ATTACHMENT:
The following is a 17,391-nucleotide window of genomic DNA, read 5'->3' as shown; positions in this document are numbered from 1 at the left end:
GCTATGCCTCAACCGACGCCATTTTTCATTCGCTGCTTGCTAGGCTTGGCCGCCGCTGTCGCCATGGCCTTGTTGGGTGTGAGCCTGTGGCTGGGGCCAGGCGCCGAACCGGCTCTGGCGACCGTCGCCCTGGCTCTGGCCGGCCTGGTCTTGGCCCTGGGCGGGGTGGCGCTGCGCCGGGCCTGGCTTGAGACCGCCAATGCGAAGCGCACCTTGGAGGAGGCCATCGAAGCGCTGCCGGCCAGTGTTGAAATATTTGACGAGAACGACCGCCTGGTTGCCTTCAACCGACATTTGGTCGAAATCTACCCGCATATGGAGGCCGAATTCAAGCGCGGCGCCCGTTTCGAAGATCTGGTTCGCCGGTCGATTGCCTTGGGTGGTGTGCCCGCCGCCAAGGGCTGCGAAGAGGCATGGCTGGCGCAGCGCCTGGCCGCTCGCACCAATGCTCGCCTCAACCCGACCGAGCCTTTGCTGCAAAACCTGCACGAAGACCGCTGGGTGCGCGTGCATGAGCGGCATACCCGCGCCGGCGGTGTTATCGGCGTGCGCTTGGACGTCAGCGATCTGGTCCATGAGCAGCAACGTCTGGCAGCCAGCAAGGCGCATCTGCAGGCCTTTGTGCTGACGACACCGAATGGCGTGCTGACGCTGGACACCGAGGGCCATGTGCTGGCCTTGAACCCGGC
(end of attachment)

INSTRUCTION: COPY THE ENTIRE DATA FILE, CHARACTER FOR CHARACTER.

The following is a 17,391-nucleotide window of genomic DNA, read 5'->3' as shown; positions in this document are numbered from 1 at the left end:
GCTATGCCTCAACCGACGCCATTTTTCATTCGCTGCTTGCTAGGCTTGGCCGCCGCTGTCGCCATGGCCTTGTTGGGTGTGAGCCTGTGGCTGGGGCCAGGCGCCGAACCGGCTCTGGCGACCGTCGCCCTGGCTCTGGCCGGCCTGGTCTTGGCCCTGGGCGGGGTGGCGCTGCGCCGGGCCTGGCTTGAGACCGCCAATGCGAAGCGCACCTTGGAGGAGGCCATCGAAGCGCTGCCGGCCAGTGTTGAAATATTTGACGAGAACGACCGCCTGGTTGCCTTCAACCGACATTTGGTCGAAATCTACCCGCATATGGAGGCCGAATTCAAGCGCGGCGCCCGTTTCGAAGATCTGGTTCGCCGGTCGATTGCCTTGGGTGGTGTGCCCGCCGCCAAGGGCTGCGAAGAGGCATGGCTGGCGCAGCGCCTGGCCGCTCGCACCAATGCTCGCCTCAACCCGACCGAGCCTTTGCTGCAAAACCTGCACGAAGACCGCTGGGTGCGCGTGCATGAGCGGCATACCCGCGCCGGCGGTGTTATCGGCGTGCGCTTGGACGTCAGCGATCTGGTCCATGAGCAGCAACGTCTGGCAGCCAGCAAGGCGCATCTGCAGGCCTTTGTGCTGACGACACCGAATGGCGTGCTGACGCTGGACACCGAGGGCCATGTGCTGGCCTTGAACCCGGC